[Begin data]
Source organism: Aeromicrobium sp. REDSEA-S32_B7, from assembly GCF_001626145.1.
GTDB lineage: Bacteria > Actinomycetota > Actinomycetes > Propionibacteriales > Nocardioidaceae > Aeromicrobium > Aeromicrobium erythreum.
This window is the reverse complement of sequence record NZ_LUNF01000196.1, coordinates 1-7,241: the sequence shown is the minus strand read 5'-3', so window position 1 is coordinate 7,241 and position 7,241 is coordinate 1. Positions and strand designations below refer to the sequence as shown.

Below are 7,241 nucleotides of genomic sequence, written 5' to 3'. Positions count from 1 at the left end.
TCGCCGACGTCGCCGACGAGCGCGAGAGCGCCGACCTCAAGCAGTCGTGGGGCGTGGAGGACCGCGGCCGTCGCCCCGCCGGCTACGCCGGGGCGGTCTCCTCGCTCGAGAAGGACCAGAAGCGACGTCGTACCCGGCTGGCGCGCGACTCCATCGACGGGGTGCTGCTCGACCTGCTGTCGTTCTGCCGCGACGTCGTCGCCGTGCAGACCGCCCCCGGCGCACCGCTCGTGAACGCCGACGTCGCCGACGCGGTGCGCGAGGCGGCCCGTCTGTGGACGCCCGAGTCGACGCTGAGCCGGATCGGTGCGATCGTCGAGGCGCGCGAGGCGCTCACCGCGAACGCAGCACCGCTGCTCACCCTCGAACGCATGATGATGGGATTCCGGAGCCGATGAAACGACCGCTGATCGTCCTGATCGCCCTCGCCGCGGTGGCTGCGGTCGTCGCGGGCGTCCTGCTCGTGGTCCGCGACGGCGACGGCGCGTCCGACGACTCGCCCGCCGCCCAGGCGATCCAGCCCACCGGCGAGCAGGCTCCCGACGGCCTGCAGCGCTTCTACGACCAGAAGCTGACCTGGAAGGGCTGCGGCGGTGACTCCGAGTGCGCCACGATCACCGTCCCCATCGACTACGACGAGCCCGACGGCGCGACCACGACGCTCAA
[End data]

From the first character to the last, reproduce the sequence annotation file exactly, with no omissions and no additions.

Source organism: Aeromicrobium sp. REDSEA-S32_B7, from assembly GCF_001626145.1.
GTDB lineage: Bacteria > Actinomycetota > Actinomycetes > Propionibacteriales > Nocardioidaceae > Aeromicrobium > Aeromicrobium erythreum.
This window is the reverse complement of sequence record NZ_LUNF01000196.1, coordinates 1-7,241: the sequence shown is the minus strand read 5'-3', so window position 1 is coordinate 7,241 and position 7,241 is coordinate 1. Positions and strand designations below refer to the sequence as shown.

Below are 7,241 nucleotides of genomic sequence, written 5' to 3'. Positions count from 1 at the left end.
TCGCCGACGTCGCCGACGAGCGCGAGAGCGCCGACCTCAAGCAGTCGTGGGGCGTGGAGGACCGCGGCCGTCGCCCCGCCGGCTACGCCGGGGCGGTCTCCTCGCTCGAGAAGGACCAGAAGCGACGTCGTACCCGGCTGGCGCGCGACTCCATCGACGGGGTGCTGCTCGACCTGCTGTCGTTCTGCCGCGACGTCGTCGCCGTGCAGACCGCCCCCGGCGCACCGCTCGTGAACGCCGACGTCGCCGACGCGGTGCGCGAGGCGGCCCGTCTGTGGACGCCCGAGTCGACGCTGAGCCGGATCGGTGCGATCGTCGAGGCGCGCGAGGCGCTCACCGCGAACGCAGCACCGCTGCTCACCCTCGAACGCATGATGATGGGATTCCGGAGCCGATGAAACGACCGCTGATCGTCCTGATCGCCCTCGCCGCGGTGGCTGCGGTCGTCGCGGGCGTCCTGCTCGTGGTCCGCGACGGCGACGGCGCGTCCGACGACTCGCCCGCCGCCCAGGCGATCCAGCCCACCGGCGAGCAGGCTCCCGACGGCCTGCAGCGCTTCTACGACCAGAAGCTGACCTGGAAGGGCTGCGGCGGTGACTCCGAGTGCGCCACGATCACCGTCCCCATCGACTACGACGAGCCCGACGGCGCGACCACGACGCTCAA